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Ask Dave: My engine battery is dead in 3 days. How do I find the parasitic drain?

Dave Solberg is a leading expert in the RV industry and author of the “RV Handbook” as well as the Managing Editor of the RV Repair Club. Today he discusses dead RV batteries and parasitic battery drain.

Dear Dave,
How about a hint on how to find a parasitic battery drain on the engine battery. I installed a knife switch to totally disconnect the battery from the RV. The engine battery will drain in about 3 days, low enough to not start the engine, if the RV is not being used. It’s a totally new AGM battery. —Tom

Dear Tom,
There are several things that can drain an engine battery, starting with the engine computer or ECU. That has all the settings for oxygen sensors, fuel injection, and much more. Those need to be recorded and kept so you don’t have to go through a reset process every time you start the engine. The computer monitors your driving patterns and records the settings.

What happens if you don’t charge the batteries when in storage

Every year my dad would store his Class A without plugging in or charging the batteries. Then every spring we would have to jump start the unit and go through a series of different rpm and speed resets. The last unit he had was on a Workhorse Chassis with a Vortec engine. We would jump it to start and let it idle for 15 minutes as it would not go any higher rpm pushing the pedal, but would instead stall. After about 15 minutes, the rpm would rise slightly and that was the time we had to drive it at a certain rpm or speed for about another 15 miles, then one more step until it would run properly. All this was recalibrating the settings for all the engine components.

Another drain is the dash radio, which needs power to keep those important preset stations from getting lost. Ever notice how you have to reset those stations any time the battery went dead or you had to replace the battery? Any function that has a preset such as seat position, GPS favorites, and such needs power to maintain the preset.

Use a multimeter

You can help identify the severity of the drain and even find some using a multimeter. Set the meter on the amp setting and remove the negative cable. Place the positive probe on the negative cable/post on the battery and the negative probe to the unhooked negative cable. If there is a drain, it will flow through and register on the meter. The photo here shows this procedure on a house battery. However, it’s the same for an engine battery.

You can pull automotive fuses from the engine fuse block on items you might suspect are draining power and see if the reading goes down. Installing a knife switch does nothing more than removing the negative cable. You will likely notice some of the functions not working well in the spring.

Identify the drain and get a solar charger to maintain battery

My suggestion is to identify the drain you have and see if there is something that could be disconnected without disconnecting the battery or losing important information. Then get a solar charger that provides a maintenance charge such as this one:

 

This can be mounted just about anywhere and will connect to either the battery or a 12-volt charge port—formerly known as a cigarette lighter hole. Some RVs still have them.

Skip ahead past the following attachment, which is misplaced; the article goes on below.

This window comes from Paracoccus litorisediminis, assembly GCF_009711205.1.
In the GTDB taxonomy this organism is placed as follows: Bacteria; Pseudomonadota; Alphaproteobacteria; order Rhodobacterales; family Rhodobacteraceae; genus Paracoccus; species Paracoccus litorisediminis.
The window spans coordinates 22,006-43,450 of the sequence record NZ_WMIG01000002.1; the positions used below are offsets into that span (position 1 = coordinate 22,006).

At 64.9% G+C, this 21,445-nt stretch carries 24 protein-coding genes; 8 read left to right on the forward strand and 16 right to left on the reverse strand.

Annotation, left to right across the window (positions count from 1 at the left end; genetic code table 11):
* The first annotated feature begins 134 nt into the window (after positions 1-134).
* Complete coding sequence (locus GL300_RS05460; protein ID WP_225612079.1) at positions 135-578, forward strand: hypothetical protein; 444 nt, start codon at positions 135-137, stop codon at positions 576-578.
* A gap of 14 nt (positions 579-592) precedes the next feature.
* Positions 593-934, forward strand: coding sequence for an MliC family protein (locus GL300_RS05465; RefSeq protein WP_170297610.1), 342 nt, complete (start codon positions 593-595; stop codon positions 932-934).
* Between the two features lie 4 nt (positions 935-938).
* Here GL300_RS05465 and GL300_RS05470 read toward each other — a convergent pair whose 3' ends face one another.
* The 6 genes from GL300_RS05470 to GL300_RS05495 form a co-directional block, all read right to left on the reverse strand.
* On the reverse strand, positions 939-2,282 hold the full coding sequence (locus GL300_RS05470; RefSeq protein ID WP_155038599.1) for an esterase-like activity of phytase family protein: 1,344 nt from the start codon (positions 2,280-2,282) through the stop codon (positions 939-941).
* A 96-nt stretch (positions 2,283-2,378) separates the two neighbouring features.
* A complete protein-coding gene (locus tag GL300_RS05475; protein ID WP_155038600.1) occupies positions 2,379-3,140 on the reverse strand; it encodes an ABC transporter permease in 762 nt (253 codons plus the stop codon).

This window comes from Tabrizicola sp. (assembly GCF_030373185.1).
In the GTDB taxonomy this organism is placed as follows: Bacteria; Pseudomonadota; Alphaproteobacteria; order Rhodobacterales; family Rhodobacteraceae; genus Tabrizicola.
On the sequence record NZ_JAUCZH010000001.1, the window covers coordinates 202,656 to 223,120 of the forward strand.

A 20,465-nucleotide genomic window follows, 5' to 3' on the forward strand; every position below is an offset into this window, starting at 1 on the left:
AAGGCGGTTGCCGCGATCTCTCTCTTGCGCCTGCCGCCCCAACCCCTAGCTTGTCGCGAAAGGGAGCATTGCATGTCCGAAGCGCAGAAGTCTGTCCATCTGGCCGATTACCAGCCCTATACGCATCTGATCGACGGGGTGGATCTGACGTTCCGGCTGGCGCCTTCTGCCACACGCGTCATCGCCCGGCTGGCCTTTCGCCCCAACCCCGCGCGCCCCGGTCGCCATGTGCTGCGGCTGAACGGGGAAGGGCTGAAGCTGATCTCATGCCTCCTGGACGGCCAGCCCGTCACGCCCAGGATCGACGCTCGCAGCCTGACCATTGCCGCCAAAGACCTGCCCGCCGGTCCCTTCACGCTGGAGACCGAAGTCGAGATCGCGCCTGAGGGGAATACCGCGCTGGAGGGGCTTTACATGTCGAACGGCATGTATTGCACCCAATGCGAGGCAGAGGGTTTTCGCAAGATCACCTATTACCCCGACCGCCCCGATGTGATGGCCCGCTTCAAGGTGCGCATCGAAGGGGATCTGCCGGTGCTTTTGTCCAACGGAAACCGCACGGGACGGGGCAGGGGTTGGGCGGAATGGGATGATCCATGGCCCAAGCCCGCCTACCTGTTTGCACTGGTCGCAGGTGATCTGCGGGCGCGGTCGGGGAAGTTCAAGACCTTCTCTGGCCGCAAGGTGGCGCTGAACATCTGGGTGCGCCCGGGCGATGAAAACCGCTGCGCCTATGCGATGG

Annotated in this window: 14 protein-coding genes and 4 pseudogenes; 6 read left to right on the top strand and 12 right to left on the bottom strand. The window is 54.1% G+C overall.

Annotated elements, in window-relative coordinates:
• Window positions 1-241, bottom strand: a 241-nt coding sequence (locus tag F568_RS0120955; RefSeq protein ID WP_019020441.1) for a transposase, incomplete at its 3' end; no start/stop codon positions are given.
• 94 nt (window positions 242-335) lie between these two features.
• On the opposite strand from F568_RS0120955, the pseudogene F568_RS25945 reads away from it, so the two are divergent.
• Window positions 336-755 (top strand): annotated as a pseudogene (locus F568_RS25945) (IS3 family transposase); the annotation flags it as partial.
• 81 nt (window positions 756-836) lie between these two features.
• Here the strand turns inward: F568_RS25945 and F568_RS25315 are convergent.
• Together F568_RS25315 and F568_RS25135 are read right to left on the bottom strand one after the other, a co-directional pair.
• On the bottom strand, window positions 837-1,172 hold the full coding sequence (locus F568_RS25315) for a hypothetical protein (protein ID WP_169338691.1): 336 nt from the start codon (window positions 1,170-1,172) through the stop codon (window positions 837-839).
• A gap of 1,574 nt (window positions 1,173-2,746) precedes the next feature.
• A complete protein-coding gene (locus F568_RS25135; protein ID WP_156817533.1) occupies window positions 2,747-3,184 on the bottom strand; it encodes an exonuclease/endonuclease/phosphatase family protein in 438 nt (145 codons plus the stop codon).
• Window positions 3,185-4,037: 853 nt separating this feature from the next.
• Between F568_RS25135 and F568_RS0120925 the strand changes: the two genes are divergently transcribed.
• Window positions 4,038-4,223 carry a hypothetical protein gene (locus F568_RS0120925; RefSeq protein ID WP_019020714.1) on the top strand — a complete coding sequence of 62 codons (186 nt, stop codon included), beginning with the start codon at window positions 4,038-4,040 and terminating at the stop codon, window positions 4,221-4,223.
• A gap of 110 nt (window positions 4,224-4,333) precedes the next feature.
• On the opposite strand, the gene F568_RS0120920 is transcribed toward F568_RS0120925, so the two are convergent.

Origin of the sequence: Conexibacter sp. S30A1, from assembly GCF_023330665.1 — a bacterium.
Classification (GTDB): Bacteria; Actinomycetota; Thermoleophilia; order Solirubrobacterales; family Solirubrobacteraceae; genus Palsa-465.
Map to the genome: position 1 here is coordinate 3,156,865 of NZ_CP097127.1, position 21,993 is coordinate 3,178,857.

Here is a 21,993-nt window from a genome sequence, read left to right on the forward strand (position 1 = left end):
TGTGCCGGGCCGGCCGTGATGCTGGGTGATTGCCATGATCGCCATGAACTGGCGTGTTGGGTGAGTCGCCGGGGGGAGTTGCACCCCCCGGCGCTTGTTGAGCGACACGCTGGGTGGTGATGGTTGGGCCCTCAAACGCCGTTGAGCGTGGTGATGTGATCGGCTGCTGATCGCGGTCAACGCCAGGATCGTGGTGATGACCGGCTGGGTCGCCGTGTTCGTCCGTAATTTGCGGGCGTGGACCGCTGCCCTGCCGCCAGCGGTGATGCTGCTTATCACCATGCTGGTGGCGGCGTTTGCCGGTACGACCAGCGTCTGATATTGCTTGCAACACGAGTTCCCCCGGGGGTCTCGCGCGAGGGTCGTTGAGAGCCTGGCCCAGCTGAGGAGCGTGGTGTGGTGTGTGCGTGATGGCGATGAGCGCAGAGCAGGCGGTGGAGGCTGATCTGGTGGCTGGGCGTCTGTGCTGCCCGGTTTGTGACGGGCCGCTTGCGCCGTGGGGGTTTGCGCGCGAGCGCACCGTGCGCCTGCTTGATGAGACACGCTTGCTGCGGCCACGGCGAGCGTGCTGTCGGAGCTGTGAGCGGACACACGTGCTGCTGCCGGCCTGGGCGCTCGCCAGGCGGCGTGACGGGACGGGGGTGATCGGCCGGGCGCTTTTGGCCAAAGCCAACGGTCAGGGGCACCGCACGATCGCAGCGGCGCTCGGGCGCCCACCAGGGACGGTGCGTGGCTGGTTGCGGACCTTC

My next question is… How are you maintaining your house batteries during storage? I would suggest doing the same parasitic drain verification for these, as well. Then take steps to maintain them, as low voltage means they can sulfate and even freeze. That’s a question that has been covered several times in previous posts.

Read more from Dave here

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##RVDT1775

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Bob Weinfurt
4 months ago

So you don’t have to worry about the amperage, instead of a meter, hook a 12 volt (incandescent bulb) testlight inline with the negative cable to check for current draw. Normal parasitic draw won’t light it but something left on or excessive parasitic draw will. Removing the culprit will dim or extinguish the light.

Joe
4 months ago

Some inexpensive meters cannot handle more than a few amps when using them as described and should blow the fuse in the meter if you go over the meters amp rating. My Fluxe 87 can be used up to 10 amps but the meter cost close to $600.00 and even with that rating I use a Fluke AC/DC clamp on adapter. If you are not sure your meter can handle the current draw then purchase a cheap DC clamp on amp meter.

DW/ND
4 months ago

Never check or work around batteries with rings or watches (as noted in this photo), or jewelry of any kind! If in doubt, Check with Mike Sokol for photo’s of the possible results!

Admin
RV Staff(@rvstaff)
4 months ago
Reply to  DW/ND

Thanks for the reminder, DW/ND. Here’s a link to Mike Sokol’s article (with graphic content) that you’re referring to: https://www.rvtravel.com/rv-electricity-12-volt-battery-dangers/ Have a great day. 🙂 –Diane

Brian
4 months ago

The original question included the fact that he “installed a battery disconnect that completely disconnects the battery from the motorhome” so it is unclear whether the battery is still discharging with the battery disconnect open or he wants to be able to leave the battery disconnect closed without having the battery discharge.

Bob p
4 months ago

The first thing I would check for is an interior light not turning off, I once had a glove compartment light that wasn’t turning off and it would drain the battery in 3 days.

Dr4Film
4 months ago

When in storage, disconnect the negative cable to all batteries and they won’t drain as much as when cables are connected. I’ve been doing that with a car battery that sits for 6 months not being used. There has been always enough juice to start the car once the cable has been reattached. Never had to jump the car battery.